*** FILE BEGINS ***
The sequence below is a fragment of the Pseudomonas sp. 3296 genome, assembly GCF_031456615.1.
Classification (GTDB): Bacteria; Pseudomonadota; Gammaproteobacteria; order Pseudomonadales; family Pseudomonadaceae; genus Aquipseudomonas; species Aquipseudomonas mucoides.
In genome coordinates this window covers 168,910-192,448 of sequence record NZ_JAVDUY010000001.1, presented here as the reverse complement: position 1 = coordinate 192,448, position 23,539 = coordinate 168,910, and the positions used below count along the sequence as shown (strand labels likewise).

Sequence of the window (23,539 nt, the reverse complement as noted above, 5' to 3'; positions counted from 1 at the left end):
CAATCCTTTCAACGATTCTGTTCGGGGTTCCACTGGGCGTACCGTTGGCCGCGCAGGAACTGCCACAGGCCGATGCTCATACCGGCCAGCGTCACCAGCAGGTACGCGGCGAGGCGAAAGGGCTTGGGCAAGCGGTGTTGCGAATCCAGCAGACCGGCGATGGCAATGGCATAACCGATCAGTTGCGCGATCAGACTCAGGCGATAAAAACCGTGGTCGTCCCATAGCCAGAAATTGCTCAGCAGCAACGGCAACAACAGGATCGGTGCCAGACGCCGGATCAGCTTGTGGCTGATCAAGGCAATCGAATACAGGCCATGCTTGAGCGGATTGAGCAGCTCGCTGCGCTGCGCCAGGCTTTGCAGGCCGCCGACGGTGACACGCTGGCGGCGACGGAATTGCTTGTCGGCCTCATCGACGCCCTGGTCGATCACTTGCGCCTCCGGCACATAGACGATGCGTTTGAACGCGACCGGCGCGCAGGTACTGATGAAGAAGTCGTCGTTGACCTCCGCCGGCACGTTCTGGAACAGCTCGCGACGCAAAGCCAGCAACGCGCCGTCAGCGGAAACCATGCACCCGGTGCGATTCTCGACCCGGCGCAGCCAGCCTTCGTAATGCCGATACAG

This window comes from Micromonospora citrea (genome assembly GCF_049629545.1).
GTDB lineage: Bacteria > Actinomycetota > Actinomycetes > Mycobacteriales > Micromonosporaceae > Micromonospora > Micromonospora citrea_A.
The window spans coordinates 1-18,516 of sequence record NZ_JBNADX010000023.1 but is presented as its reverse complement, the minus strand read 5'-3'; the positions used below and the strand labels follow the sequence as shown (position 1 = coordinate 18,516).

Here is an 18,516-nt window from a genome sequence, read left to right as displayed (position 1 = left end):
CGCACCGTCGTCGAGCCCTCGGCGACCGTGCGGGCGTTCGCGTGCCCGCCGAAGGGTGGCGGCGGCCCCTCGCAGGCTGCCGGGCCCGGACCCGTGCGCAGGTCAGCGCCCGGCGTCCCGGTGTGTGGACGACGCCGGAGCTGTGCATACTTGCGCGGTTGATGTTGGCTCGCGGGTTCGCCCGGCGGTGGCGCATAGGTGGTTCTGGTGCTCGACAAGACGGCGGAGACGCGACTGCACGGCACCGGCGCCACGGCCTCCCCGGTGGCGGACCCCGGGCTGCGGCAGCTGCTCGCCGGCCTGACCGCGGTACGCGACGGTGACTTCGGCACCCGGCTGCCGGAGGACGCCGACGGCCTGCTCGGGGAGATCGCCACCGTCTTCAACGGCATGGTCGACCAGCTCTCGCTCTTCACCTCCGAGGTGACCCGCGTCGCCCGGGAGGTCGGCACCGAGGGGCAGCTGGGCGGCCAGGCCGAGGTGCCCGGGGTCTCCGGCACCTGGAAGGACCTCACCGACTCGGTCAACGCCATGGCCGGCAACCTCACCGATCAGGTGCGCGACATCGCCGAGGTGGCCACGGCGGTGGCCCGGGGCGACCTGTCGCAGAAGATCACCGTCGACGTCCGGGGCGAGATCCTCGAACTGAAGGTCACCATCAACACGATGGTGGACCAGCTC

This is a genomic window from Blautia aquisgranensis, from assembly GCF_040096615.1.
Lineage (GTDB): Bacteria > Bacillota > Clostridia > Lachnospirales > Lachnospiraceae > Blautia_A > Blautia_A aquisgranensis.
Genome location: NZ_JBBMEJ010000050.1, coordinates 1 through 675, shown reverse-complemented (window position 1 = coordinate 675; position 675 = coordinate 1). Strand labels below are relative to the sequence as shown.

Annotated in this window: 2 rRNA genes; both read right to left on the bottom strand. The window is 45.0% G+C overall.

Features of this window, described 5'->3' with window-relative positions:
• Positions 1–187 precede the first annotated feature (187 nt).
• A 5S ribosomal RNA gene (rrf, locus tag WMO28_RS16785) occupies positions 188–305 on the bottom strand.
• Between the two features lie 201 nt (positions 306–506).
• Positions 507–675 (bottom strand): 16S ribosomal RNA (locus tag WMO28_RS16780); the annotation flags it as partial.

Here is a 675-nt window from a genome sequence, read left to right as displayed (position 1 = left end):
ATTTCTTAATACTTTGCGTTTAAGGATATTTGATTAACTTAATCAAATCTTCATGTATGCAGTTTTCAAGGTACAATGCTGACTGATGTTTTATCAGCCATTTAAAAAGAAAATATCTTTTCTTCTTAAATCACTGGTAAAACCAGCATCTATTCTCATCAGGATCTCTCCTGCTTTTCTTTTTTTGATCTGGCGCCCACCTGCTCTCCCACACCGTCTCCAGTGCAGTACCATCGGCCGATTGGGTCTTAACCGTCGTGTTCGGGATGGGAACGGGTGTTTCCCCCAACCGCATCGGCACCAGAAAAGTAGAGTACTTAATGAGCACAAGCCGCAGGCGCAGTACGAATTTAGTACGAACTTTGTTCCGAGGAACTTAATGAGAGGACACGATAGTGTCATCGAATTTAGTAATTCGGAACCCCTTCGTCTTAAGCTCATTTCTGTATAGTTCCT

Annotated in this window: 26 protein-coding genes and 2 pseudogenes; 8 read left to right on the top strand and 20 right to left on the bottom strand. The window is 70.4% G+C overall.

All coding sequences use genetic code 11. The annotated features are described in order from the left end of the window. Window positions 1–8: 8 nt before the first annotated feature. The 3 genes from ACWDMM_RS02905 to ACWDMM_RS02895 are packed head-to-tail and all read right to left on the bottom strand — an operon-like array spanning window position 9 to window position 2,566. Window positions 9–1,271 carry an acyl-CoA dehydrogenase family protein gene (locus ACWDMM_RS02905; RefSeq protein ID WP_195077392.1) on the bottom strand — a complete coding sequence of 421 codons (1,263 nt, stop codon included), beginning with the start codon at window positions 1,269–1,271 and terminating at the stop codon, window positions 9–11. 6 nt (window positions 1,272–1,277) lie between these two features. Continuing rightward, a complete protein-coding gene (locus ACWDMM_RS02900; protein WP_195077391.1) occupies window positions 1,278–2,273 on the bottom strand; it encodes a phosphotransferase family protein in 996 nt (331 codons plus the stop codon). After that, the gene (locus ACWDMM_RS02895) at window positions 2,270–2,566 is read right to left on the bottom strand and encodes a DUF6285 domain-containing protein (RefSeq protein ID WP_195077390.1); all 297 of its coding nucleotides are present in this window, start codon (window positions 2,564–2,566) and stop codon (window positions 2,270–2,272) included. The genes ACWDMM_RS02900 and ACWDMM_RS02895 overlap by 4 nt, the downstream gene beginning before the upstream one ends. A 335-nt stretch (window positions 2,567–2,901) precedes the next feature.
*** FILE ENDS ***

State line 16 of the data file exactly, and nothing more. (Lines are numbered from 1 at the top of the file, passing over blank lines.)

• Positions 1–187 precede the first annotated feature (187 nt).